John Gonzalez

Do You Really Have Enough Bandwidth to Stream Video?
By John Gonzalez

After reading Aaron Todd’s article on “The Surprising Benefits of 4K Technology” (or rather, the benefits of compressing video files), I realized that the need for small file sizes when streaming video warrants its own article. Broadcasters across the globe can all agree that digital video streaming (whether it’s live or video-on-demand) is here to stay. Its popularity garners increased interest within organizations to stream their normally broadcast content to the masses.

Streaming is quickly becoming an increasingly effective way to offer video content to those without traditional viewing mediums and easily supplements broadcasting options. With this new form of viewing, however, comes a lot of infrastructure that needs to happen on the back end to ensure quality video for your audience. This often comes as a surprise to organizations on their first foray into the streaming world, especially those that want to stream directly from their stations.

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Is it technically possible to stream directly from your facility? Absolutely; in fact some of our competitors offer packages aimed at doing so. Is it realistically feasible? Not likely.

Here’s the thing about bandwidth: only so much can be used at a time. Say your organization’s headquarters regularly gets 14 Mbps download times and 14 Mbps upload times. That’s a decent speed for streaming video … for one viewer without any other users on the network. Let’s say that your organization has created a 30 minute video-on-demand file to be streamed from their network. The compression is decent and the video operates with good resolution at about 2 Mbps. Since two is much smaller than 14, one might assume the facility has enough bandwidth to properly stream the file, right?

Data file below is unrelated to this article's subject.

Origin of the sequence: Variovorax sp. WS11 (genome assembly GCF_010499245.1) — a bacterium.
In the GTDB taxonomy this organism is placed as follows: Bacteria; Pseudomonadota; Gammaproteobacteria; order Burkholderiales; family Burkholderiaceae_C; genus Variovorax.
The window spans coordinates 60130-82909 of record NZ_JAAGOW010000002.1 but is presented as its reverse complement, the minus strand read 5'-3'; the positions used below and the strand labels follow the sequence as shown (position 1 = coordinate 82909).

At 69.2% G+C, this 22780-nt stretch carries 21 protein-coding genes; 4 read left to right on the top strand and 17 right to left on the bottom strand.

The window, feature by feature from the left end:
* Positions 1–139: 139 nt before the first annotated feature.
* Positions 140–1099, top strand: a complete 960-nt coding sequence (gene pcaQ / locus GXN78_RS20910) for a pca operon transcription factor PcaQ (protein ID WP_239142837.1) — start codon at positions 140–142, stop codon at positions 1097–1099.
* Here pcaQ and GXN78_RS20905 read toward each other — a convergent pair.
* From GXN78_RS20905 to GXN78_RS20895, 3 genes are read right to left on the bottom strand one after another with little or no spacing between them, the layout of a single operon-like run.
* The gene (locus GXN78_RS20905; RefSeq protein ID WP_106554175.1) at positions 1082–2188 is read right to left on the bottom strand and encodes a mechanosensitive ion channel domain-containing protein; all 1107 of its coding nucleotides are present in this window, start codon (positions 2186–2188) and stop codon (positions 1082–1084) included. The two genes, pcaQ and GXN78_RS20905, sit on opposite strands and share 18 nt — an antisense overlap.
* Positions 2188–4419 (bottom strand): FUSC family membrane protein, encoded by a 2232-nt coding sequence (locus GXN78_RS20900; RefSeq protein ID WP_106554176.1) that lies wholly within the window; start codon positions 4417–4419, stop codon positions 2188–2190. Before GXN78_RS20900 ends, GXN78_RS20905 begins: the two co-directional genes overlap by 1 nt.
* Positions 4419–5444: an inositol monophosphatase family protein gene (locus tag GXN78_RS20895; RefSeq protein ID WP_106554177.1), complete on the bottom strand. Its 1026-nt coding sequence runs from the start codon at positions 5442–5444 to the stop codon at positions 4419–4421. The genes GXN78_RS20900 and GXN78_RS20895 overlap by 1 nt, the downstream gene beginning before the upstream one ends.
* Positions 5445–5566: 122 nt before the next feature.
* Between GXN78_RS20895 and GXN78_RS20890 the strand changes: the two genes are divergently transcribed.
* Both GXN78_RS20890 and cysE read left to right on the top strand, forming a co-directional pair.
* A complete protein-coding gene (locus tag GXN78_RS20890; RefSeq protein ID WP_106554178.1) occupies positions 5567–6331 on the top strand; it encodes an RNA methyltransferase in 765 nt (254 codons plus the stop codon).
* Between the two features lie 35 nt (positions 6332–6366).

Streaming that video takes up 2 Mbps, that’s true, but it’s actually 2 Mbps per viewer meaning that a second viewer would eat up 4 Mbps of bandwidth. Adding any more viewers, as well as bandwidth consumed by daily traffic from other network users, will cause quality to dip significantly, eventually becoming unwatchable altogether.  For this reason, solutions specifically designed for video streaming from the customer’s facility are really doomed from the start.

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With so much data being thrown around, streaming video really needs to be hosted on a service that can handle the bandwidth load. VieBit™, our exclusive live and video-on-demand streaming service, has significant bandwidth resources, preventing the kind of degradation caused by streaming a video from your own facility. In addition to reliability, VieBit gives so much more on the back end than a typical facility stream. Things like statistics, authentications, and constant monitoring keep everything running at the highest possible quality available for your video file. In addition to all of this, each VieBit subscription comes with its own customizable website to host all of your video content. Check out this marketing post on VieBit branding for more information.

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How your data is encoded plays a huge role in the quality of streaming video and overall viewing experience, especially in regards to live streams. LEIGHTRONIX products like the IncodeX® series of encoders/recorders, and UltraNEXUS-HD™ video servers use hardware-based encoding technology. The big advantage of this over software-based encoding is reliability and ease of use. This equipment is built to require minimal human interaction over great lengths of time, something software-based encoding has trouble with. What’s more, hardware-based encoders aren’t dependent on additional off-the-shelf equipment, simplifying potentially messy and complicated workflows. Our newer products natively encode both high bitrate MPEG-2 and high bitrate H.264 formats yielding a smooth and reliable high-definition live stream that occupies the same space we previously fit standard definition video. We actually used an IncodeX Vier® at an event in Michigan very much proving this point.

From encoding and recording to hosting video content for streaming, LEIGHTRONIX handles all of the end-to-end solutions for streaming. Part of this is due to our experience in the industry. While many of our competitors have recently released their first streaming solutions, VieBit is our third generation streaming platform. We have historically brought major innovations to the forefront of the broadcasting industry; streaming video, being a major focus of ours for years now, perfectly falls under that categorization. For more information on VieBit or hardware-based encoding, call us at (800) 243-5589.

John manages the daily operations of the LEIGHTRONIX Technical Support team and coordinates software and firmware testing and releases. He also troubleshoots analog and digital video systems, provides software support, and handles TCP/IP networking.

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